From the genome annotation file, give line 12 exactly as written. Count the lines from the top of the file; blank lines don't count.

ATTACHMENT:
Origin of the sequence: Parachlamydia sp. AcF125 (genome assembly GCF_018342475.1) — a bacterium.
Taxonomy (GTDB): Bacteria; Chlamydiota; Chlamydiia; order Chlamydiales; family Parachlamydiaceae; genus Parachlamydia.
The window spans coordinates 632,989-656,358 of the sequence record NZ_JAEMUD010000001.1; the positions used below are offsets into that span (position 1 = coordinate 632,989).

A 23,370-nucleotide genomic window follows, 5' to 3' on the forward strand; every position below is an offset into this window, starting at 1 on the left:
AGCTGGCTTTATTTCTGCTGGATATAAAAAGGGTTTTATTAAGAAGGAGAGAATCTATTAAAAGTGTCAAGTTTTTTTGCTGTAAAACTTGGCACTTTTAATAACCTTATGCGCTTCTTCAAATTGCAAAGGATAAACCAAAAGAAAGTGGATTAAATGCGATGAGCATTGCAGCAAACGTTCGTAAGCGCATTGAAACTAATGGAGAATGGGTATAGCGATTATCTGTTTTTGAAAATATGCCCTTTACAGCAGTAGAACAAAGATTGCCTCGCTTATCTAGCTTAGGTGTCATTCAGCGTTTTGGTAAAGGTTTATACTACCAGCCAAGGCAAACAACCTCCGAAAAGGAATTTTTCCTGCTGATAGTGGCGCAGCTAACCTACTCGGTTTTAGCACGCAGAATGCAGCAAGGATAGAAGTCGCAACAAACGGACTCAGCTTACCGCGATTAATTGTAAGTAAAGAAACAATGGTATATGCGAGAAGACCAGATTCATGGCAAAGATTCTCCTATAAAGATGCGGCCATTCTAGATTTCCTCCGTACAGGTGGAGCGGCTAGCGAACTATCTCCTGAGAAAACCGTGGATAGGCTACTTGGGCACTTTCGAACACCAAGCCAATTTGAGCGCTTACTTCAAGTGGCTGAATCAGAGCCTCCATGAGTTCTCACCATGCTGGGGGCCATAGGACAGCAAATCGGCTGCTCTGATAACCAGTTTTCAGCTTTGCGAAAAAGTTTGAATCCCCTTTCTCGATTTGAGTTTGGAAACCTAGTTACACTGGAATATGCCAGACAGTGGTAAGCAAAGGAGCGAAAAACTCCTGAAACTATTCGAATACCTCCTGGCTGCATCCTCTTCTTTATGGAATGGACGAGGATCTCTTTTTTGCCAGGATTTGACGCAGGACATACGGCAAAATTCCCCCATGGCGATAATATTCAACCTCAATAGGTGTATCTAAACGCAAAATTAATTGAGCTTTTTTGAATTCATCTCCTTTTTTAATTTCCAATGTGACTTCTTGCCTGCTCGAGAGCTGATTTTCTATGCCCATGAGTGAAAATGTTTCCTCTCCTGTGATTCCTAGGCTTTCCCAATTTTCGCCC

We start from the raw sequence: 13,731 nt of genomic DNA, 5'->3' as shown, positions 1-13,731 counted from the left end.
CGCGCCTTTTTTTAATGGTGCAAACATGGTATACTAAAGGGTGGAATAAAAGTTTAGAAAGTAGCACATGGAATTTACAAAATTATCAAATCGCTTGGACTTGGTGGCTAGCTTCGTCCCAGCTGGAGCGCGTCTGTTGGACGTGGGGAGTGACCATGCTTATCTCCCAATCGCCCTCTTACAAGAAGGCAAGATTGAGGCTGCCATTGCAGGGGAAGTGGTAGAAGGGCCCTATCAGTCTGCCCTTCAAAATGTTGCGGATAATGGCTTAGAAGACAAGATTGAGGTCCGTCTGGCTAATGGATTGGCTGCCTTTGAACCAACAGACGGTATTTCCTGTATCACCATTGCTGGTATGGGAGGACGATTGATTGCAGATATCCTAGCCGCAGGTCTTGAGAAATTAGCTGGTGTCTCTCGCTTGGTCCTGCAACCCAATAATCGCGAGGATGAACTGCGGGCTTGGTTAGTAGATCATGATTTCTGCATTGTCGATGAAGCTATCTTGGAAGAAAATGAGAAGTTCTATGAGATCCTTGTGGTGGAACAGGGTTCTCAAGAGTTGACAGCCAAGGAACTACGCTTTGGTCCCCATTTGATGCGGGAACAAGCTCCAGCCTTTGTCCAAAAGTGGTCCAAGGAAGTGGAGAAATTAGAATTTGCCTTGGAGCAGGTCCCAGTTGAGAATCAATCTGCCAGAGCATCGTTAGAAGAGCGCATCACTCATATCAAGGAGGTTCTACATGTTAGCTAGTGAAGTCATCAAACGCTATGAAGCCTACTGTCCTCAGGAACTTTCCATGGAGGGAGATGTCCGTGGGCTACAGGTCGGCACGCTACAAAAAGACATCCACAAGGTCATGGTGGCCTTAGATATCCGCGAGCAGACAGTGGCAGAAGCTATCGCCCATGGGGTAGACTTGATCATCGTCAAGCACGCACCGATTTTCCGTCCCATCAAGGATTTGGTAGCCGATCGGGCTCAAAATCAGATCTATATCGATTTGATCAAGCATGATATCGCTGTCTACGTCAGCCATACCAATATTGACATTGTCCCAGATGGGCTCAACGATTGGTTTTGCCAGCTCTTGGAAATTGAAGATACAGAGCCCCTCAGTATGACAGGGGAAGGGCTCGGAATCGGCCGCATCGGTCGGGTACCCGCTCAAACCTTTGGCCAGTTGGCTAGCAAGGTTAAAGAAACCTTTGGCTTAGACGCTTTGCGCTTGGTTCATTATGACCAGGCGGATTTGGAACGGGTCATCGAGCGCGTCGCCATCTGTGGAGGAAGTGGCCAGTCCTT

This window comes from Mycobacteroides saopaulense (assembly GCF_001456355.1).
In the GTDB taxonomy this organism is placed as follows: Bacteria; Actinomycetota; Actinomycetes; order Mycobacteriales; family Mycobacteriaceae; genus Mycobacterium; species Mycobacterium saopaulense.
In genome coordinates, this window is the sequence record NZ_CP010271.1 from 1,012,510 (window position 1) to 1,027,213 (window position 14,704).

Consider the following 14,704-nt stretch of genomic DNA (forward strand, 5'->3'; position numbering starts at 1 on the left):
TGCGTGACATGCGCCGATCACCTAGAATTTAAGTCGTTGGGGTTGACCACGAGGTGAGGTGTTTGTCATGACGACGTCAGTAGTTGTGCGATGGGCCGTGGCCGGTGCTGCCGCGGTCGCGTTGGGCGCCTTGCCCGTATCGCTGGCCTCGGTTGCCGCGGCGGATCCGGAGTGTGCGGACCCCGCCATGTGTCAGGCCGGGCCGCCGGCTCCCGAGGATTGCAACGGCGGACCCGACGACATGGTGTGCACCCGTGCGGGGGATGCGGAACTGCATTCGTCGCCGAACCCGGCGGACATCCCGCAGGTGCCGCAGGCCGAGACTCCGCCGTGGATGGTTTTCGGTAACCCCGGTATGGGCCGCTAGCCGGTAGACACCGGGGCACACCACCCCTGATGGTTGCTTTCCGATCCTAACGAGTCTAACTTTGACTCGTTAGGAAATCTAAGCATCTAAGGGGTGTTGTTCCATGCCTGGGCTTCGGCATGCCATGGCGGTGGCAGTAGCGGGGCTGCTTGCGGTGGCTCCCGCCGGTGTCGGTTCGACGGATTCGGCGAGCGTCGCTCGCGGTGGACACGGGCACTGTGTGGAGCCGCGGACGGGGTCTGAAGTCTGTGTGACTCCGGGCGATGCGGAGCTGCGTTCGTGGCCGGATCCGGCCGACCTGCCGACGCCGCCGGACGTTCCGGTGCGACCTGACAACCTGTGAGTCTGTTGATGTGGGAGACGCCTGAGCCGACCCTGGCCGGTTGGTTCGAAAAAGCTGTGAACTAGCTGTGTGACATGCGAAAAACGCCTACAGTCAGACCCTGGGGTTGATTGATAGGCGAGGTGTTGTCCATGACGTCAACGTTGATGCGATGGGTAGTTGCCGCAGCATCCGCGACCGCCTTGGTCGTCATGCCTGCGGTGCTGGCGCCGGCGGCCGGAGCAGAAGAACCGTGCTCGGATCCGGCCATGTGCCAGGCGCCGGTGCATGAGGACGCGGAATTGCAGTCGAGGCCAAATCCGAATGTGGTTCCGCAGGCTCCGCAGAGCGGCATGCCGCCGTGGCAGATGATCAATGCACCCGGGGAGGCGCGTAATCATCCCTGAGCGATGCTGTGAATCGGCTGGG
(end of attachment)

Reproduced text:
TGCGTGACATGCGCCGATCACCTAGAATTTAAGTCGTTGGGGTTGACCACGAGGTGAGGTGTTTGTCATGACGACGTCAGTAGTTGTGCGATGGGCCGTGGCCGGTGCTGCCGCGGTCGCGTTGGGCGCCTTGCCCGTATCGCTGGCCTCGGTTGCCGCGGCGGATCCGGAGTGTGCGGACCCCGCCATGTGTCAGGCCGGGCCGCCGGCTCCCGAGGATTGCAACGGCGGACCCGACGACATGGTGTGCACCCGTGCGGGGGATGCGGAACTGCATTCGTCGCCGAACCCGGCGGACATCCCGCAGGTGCCGCAGGCCGAGACTCCGCCGTGGATGGTTTTCGGTAACCCCGGTATGGGCCGCTAGCCGGTAGACACCGGGGCACACCACCCCTGATGGTTGCTTTCCGATCCTAACGAGTCTAACTTTGACTCGTTAGGAAATCTAAGCATCTAAGGGGTGTTGTTCCATGCCTGGGCTTCGGCATGCCATGGCGGTGGCAGTAGCGGGGCTGCTTGCGGTGGCTCCCGCCGGTGTCGGTTCGACGGATTCGGCGAGCGTCGCTCGCGGTGGACACGGGCACTGTGTGGAGCCGCGGACGGGGTCTGAAGTCTGTGTGACTCCGGGCGATGCGGAGCTGCGTTCGTGGCCGGATCCGGCCGACCTGCCGACGCCGCCGGACGTTCCGGTGCGACCTGACAACCTGTGAGTCTGTTGATGTGGGAGACGCCTGAGCCGACCCTGGCCGGTTGGTTCGAAAAAGCTGTGAACTAGCTGTGTGACATGCGAAAAACGCCTACAGTCAGACCCTGGGGTTGATTGATAGGCGAGGTGTTGTCCATGACGTCAACGTTGATGCGATGGGTAGTTGCCGCAGCATCCGCGACCGCCTTGGTCGTCATGCCTGCGGTGCTGGCGCCGGCGGCCGGAGCAGAAGAACCGTGCTCGGATCCGGCCATGTGCCAGGCGCCGGTGCATGAGGACGCGGAATTGCAGTCGAGGCCAAATCCGAATGTGGTTCCGCAGGCTCCGCAGAGCGGCATGCCGCCGTGGCAGATGATCAATGCACCCGGGGAGGCGCGTAATCATCCCTGAGCGATGCTGTGAATCGGCTGGG